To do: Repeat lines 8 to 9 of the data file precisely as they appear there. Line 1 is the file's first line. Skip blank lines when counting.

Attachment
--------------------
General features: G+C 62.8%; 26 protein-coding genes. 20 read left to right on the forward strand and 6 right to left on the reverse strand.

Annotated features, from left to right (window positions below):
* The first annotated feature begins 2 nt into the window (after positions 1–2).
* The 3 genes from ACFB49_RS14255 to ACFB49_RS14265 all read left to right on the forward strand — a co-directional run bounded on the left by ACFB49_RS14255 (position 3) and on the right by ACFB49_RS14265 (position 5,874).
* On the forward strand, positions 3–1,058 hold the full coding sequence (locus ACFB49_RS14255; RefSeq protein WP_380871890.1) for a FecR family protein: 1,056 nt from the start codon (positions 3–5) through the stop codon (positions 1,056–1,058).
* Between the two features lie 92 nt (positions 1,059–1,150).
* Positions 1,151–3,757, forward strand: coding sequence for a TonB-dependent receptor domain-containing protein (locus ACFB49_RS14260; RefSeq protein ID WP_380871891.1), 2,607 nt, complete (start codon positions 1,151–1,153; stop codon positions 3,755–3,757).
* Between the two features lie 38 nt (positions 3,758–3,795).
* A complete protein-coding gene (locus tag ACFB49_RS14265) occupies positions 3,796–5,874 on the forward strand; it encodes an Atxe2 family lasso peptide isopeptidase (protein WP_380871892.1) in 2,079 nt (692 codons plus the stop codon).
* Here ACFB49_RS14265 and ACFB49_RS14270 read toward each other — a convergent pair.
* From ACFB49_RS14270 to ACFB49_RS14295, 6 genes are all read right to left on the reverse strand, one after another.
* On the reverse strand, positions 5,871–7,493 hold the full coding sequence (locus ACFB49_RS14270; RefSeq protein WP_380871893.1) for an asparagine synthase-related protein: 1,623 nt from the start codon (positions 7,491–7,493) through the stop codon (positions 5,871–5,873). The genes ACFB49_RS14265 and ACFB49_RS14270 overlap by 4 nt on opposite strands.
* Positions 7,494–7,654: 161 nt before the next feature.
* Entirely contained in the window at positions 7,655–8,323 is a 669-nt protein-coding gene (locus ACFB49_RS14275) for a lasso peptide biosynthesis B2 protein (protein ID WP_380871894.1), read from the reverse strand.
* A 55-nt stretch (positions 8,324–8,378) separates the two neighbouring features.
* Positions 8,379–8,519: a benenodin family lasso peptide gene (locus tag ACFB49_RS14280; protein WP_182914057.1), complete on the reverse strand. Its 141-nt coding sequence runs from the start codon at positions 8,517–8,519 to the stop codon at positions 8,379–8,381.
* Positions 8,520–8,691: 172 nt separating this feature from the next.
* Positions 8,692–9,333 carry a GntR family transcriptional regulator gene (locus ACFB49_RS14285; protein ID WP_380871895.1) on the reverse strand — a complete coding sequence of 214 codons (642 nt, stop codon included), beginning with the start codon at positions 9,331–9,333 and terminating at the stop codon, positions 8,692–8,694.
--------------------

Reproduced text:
* Between the two features lie 38 nt (positions 3,758–3,795).
* A complete protein-coding gene (locus tag ACFB49_RS14265) occupies positions 3,796–5,874 on the forward strand; it encodes an Atxe2 family lasso peptide isopeptidase (protein WP_380871892.1) in 2,079 nt (692 codons plus the stop codon).